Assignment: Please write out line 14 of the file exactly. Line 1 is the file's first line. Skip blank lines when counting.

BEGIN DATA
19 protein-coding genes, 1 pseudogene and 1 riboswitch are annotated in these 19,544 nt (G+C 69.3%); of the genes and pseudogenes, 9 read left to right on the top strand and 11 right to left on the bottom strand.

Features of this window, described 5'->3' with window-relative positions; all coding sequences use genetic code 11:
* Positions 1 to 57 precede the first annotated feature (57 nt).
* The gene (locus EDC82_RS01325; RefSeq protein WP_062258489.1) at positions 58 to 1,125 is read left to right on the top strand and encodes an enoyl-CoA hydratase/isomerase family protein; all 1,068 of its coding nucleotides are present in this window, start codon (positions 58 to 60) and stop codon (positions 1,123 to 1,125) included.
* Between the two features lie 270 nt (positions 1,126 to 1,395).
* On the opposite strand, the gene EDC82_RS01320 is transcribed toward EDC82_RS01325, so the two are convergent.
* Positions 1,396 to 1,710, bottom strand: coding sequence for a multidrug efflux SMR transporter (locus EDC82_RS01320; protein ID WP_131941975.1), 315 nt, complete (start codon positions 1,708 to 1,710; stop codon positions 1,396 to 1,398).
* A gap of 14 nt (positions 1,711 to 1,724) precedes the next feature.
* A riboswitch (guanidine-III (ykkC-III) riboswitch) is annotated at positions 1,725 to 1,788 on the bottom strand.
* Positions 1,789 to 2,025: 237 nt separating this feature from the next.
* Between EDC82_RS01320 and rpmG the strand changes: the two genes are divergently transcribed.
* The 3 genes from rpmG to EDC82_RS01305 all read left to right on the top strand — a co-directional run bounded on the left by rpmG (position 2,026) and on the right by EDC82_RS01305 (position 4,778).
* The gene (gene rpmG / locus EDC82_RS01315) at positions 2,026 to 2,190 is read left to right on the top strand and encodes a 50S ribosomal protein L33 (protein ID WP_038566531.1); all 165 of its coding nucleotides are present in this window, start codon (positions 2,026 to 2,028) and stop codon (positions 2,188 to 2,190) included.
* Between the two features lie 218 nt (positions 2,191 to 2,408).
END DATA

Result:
* Between the two features lie 218 nt (positions 2,191 to 2,408).